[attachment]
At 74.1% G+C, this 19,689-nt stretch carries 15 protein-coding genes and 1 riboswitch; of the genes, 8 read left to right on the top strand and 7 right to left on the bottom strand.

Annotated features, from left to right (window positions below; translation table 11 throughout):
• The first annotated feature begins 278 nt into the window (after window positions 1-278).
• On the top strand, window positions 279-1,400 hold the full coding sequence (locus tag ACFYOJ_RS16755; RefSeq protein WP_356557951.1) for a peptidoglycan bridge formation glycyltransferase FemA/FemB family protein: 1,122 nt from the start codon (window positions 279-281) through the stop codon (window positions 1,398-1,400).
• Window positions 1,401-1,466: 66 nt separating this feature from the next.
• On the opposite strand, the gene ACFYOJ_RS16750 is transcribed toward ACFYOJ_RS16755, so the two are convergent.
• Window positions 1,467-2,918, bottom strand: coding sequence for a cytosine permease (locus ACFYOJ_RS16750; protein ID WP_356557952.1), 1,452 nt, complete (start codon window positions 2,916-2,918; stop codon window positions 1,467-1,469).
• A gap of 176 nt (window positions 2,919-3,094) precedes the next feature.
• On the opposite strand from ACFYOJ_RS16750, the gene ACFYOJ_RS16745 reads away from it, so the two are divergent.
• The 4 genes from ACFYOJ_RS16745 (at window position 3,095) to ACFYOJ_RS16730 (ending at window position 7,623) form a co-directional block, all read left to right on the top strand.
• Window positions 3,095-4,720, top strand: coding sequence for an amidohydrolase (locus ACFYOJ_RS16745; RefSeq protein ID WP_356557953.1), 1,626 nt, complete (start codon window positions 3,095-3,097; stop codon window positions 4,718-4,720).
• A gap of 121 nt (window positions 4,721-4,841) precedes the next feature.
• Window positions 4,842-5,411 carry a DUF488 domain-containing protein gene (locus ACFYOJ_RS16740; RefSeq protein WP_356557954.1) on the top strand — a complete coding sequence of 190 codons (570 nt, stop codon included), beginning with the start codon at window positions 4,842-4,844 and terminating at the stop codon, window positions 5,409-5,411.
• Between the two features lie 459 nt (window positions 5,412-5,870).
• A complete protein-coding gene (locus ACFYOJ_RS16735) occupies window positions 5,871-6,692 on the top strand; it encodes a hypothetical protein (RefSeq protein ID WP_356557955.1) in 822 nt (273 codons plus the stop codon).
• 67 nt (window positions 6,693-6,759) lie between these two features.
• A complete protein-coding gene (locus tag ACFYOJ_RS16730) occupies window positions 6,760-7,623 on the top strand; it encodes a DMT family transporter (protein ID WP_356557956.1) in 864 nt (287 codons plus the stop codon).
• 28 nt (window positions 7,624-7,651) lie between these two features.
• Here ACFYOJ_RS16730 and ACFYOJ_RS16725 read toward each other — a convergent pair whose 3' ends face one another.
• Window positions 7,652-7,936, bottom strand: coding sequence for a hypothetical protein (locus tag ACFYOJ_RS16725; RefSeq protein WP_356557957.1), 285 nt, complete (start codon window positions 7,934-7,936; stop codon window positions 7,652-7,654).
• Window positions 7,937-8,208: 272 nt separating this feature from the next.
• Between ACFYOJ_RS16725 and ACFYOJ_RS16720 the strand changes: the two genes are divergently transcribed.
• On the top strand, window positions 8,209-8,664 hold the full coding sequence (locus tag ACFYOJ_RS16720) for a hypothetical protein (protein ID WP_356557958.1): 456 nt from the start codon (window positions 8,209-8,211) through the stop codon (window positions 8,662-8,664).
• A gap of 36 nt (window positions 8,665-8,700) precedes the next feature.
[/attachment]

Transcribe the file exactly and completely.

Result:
At 74.1% G+C, this 19,689-nt stretch carries 15 protein-coding genes and 1 riboswitch; of the genes, 8 read left to right on the top strand and 7 right to left on the bottom strand.

Annotated features, from left to right (window positions below; translation table 11 throughout):
• The first annotated feature begins 278 nt into the window (after window positions 1-278).
• On the top strand, window positions 279-1,400 hold the full coding sequence (locus tag ACFYOJ_RS16755; RefSeq protein WP_356557951.1) for a peptidoglycan bridge formation glycyltransferase FemA/FemB family protein: 1,122 nt from the start codon (window positions 279-281) through the stop codon (window positions 1,398-1,400).
• Window positions 1,401-1,466: 66 nt separating this feature from the next.
• On the opposite strand, the gene ACFYOJ_RS16750 is transcribed toward ACFYOJ_RS16755, so the two are convergent.
• Window positions 1,467-2,918, bottom strand: coding sequence for a cytosine permease (locus ACFYOJ_RS16750; protein ID WP_356557952.1), 1,452 nt, complete (start codon window positions 2,916-2,918; stop codon window positions 1,467-1,469).
• A gap of 176 nt (window positions 2,919-3,094) precedes the next feature.
• On the opposite strand from ACFYOJ_RS16750, the gene ACFYOJ_RS16745 reads away from it, so the two are divergent.
• The 4 genes from ACFYOJ_RS16745 (at window position 3,095) to ACFYOJ_RS16730 (ending at window position 7,623) form a co-directional block, all read left to right on the top strand.
• Window positions 3,095-4,720, top strand: coding sequence for an amidohydrolase (locus ACFYOJ_RS16745; RefSeq protein ID WP_356557953.1), 1,626 nt, complete (start codon window positions 3,095-3,097; stop codon window positions 4,718-4,720).
• A gap of 121 nt (window positions 4,721-4,841) precedes the next feature.
• Window positions 4,842-5,411 carry a DUF488 domain-containing protein gene (locus ACFYOJ_RS16740; RefSeq protein WP_356557954.1) on the top strand — a complete coding sequence of 190 codons (570 nt, stop codon included), beginning with the start codon at window positions 4,842-4,844 and terminating at the stop codon, window positions 5,409-5,411.
• Between the two features lie 459 nt (window positions 5,412-5,870).
• A complete protein-coding gene (locus ACFYOJ_RS16735) occupies window positions 5,871-6,692 on the top strand; it encodes a hypothetical protein (RefSeq protein ID WP_356557955.1) in 822 nt (273 codons plus the stop codon).
• 67 nt (window positions 6,693-6,759) lie between these two features.
• A complete protein-coding gene (locus tag ACFYOJ_RS16730) occupies window positions 6,760-7,623 on the top strand; it encodes a DMT family transporter (protein ID WP_356557956.1) in 864 nt (287 codons plus the stop codon).
• 28 nt (window positions 7,624-7,651) lie between these two features.
• Here ACFYOJ_RS16730 and ACFYOJ_RS16725 read toward each other — a convergent pair whose 3' ends face one another.
• Window positions 7,652-7,936, bottom strand: coding sequence for a hypothetical protein (locus tag ACFYOJ_RS16725; RefSeq protein WP_356557957.1), 285 nt, complete (start codon window positions 7,934-7,936; stop codon window positions 7,652-7,654).
• Window positions 7,937-8,208: 272 nt separating this feature from the next.
• Between ACFYOJ_RS16725 and ACFYOJ_RS16720 the strand changes: the two genes are divergently transcribed.
• On the top strand, window positions 8,209-8,664 hold the full coding sequence (locus tag ACFYOJ_RS16720) for a hypothetical protein (protein ID WP_356557958.1): 456 nt from the start codon (window positions 8,209-8,211) through the stop codon (window positions 8,662-8,664).
• A gap of 36 nt (window positions 8,665-8,700) precedes the next feature.